Ariane Hegewisch, M.Phil.

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About Ariane Hegewisch

Ariane Hegewisch is Program Director of Employment and Earnings at IWPR and Scholar in Residence at American University; prior to that she spent two years at IWPR as a scholar-in-residence. She came to IWPR from the Center for WorkLife Law at UC Hastings. She is responsible for IWPR’s research on workplace discrimination and is a specialist in comparative human resource management, with a focus on policies and legislative approaches to facilitate greater work life reconciliation and gender equality, in the US and internationally. Prior to coming to the USA she taught comparative European human resource management at Cranfield School of Management in the UK where she was a founding researcher of the Cranet Survey of International HRM, the largest independent survey of human resource management policies and practices, covering 25 countries worldwide. She started her career  in local economic development, developing strategies for greater gender equality in employment and training in  local government in the UK. She has published many papers and articles and co-edited several books, including ‘Women, work and inequality: The challenge of equal pay in a deregulated labour market”. She is German and has a BSc in Economics from the London School of Economics and an MPhil in Development Studies from the IDS, Sussex.

Women in Construction: Safe, Healthy, and Equitable Work Sites

The construction industry offers rewarding careers to women. Jobs in construction are projected to grow at all levels and apprenticeships offer well-established pathways to skilled, well-rewarded jobs in the trades.

By |2020-10-28T19:56:20-04:00March 12, 2018|IWPR|Comments Off on Women in Construction: Safe, Healthy, and Equitable Work Sites

Bridging the Gender Gap: Creating a National Pre-apprenticeship Program to Prepare Women for the Iron Working Industry

A highly skilled trade, unionized ironworkers begin their careers as apprentices, benefiting from a combination of on-the-job training and related classroom instruction. Over the course of a three-year apprenticeship, an ironworker in Chicago will go from an hourly wage of $27.72 to $46.20. A hefty benefit package adds almost another $35 per/hr. to cover health and retirement benefits.

By |2020-11-23T22:46:22-04:00January 1, 2018|IWPR|Comments Off on Bridging the Gender Gap: Creating a National Pre-apprenticeship Program to Prepare Women for the Iron Working Industry

Forging Gender Equity in the Sheet Metal Workers Local 28: The Importance of Leadership, goals and Regular Review

Led by Leah Rambo, a veteran sheet metal worker and the program’s first female apprenticeship director, local 28 has seen dramatic improvements in women’s participation in apprenticeship, increasing the overall percentage from 3 percent at the beginning of 2011 to 11 percent in 2017, and achieving a rate of 16% for new apprentices entering the program in 2017.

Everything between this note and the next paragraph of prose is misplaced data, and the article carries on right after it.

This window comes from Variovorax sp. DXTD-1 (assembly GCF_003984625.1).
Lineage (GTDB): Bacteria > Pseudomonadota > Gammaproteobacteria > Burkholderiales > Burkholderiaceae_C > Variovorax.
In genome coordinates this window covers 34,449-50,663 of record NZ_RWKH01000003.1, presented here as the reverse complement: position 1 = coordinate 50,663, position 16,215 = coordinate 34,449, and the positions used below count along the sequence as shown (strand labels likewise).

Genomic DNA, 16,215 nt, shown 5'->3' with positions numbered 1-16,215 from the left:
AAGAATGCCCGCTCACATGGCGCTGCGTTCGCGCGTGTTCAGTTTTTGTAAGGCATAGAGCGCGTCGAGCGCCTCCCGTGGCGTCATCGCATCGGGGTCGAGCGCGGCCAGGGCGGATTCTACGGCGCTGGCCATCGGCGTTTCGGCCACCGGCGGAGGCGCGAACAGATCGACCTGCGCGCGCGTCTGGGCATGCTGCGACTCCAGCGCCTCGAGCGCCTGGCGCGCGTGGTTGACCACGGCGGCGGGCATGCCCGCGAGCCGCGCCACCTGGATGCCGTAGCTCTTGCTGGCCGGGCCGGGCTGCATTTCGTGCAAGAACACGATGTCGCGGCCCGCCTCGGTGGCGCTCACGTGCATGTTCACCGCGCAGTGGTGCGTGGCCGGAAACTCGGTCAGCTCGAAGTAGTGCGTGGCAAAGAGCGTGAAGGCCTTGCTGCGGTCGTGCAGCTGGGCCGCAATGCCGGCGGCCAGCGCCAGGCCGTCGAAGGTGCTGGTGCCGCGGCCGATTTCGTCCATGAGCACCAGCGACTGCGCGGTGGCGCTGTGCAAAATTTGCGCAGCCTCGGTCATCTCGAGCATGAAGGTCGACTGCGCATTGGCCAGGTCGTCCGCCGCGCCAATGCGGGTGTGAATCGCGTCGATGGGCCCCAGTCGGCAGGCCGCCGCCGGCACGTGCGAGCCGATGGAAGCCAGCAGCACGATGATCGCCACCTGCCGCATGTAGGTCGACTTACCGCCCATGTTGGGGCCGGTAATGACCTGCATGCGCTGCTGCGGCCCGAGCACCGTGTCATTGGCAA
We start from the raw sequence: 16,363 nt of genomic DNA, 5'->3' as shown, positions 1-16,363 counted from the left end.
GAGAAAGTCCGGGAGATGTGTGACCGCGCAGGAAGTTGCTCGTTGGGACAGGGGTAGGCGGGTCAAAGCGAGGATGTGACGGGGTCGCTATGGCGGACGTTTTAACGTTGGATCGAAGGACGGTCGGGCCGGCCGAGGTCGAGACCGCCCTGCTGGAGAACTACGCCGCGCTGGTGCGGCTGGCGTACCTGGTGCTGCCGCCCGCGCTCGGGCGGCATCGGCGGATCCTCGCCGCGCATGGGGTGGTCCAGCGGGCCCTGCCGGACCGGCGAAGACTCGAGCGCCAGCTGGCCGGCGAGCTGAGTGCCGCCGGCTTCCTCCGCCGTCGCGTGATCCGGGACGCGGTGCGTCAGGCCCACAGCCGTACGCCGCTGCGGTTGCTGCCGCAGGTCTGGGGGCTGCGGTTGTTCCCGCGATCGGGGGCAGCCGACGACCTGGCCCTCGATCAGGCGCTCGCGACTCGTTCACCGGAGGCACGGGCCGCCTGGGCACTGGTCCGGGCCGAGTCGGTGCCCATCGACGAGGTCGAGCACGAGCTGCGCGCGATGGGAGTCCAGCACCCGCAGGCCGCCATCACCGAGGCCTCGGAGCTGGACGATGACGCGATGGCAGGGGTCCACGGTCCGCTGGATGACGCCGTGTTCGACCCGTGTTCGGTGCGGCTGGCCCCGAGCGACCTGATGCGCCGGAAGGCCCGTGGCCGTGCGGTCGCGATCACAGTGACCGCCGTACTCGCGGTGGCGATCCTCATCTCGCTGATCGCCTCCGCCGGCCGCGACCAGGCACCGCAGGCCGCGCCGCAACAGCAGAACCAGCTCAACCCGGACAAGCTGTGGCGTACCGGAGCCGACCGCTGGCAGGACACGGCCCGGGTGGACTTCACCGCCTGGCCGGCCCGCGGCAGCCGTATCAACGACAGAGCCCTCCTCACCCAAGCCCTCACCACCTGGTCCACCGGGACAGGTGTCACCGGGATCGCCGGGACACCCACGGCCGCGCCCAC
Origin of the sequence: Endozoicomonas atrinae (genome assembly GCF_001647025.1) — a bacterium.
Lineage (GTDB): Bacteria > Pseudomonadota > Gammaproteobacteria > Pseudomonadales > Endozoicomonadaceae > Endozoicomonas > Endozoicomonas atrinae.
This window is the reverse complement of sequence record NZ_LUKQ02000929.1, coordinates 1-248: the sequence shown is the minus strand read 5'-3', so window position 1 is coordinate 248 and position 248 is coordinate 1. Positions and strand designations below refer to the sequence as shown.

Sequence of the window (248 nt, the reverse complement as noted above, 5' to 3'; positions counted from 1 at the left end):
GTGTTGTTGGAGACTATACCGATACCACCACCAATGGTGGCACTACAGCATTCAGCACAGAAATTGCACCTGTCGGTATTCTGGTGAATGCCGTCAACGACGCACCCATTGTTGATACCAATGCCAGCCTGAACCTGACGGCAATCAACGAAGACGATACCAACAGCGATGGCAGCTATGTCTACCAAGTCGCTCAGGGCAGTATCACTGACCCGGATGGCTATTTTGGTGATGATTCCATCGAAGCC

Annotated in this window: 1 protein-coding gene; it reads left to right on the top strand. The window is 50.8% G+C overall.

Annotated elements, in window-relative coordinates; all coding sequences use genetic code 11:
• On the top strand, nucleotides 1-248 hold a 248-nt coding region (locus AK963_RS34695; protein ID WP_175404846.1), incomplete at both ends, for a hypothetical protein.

By |2020-10-17T19:08:32-04:00January 1, 2018|IWPR|Comments Off on Forging Gender Equity in the Sheet Metal Workers Local 28: The Importance of Leadership, goals and Regular Review

Women’s Committees: A Key to Recruiting and Retaining Women Apprentices

Read about how women’s committees are supporting recruitment and retention of women in apprenticeship.

By |2020-11-23T22:53:25-04:00January 1, 2018|IWPR|Comments Off on Women’s Committees: A Key to Recruiting and Retaining Women Apprentices

Massachusetts Supply and Demand Strategy: A Successful Model for Increasing Gender Diversity in the Trades

Read about how the Policy Group on Tradeswomen’s Issues and its partners have transformed opportunity for women in construction through a comprehensive supply and demand strategy.

By |2020-11-23T22:47:55-04:00January 1, 2018|IWPR|Comments Off on Massachusetts Supply and Demand Strategy: A Successful Model for Increasing Gender Diversity in the Trades

The Gender Wage Gap: 2016; Earnings Differences by Gender, Race, and Ethnicity

The ratio of women’s and men’s median annual earnings was 80.5 percent for full-time, year-round workers in 2016, an improvement of 0.9 percentage points since 2015.

By |2020-11-23T22:58:53-04:00September 13, 2017|IWPR|Comments Off on The Gender Wage Gap: 2016; Earnings Differences by Gender, Race, and Ethnicity

The Gender Wage Gap by Occupation 2016; and by Race and Ethnicity

Women’s median earnings are lower than men’s in nearly all occupations, whether they work in occupations predominantly done by women, occupations predominantly done by men, or occupations with a more even mix of men and women.

By |2020-11-23T23:07:16-04:00April 4, 2017|IWPR|Comments Off on The Gender Wage Gap by Occupation 2016; and by Race and Ethnicity

The Gender Wage Gap 2016: Earnings Differences by Race and Ethnicity

The gender wage gap for weekly full-time workers in the United States narrowed slightly between 2015 and 2016. In 2016, the ratio of women’s to men’s median weekly full-time earnings was 81.9 percent, an increase of 0.8 percentage points since 2015, when the ratio was 81.1 percent, leaving a wage gap of 18.1 percentage points down from 19.9 percentage points in 2015.

By |2020-11-23T23:10:22-04:00March 7, 2017|IWPR|Comments Off on The Gender Wage Gap 2016: Earnings Differences by Race and Ethnicity
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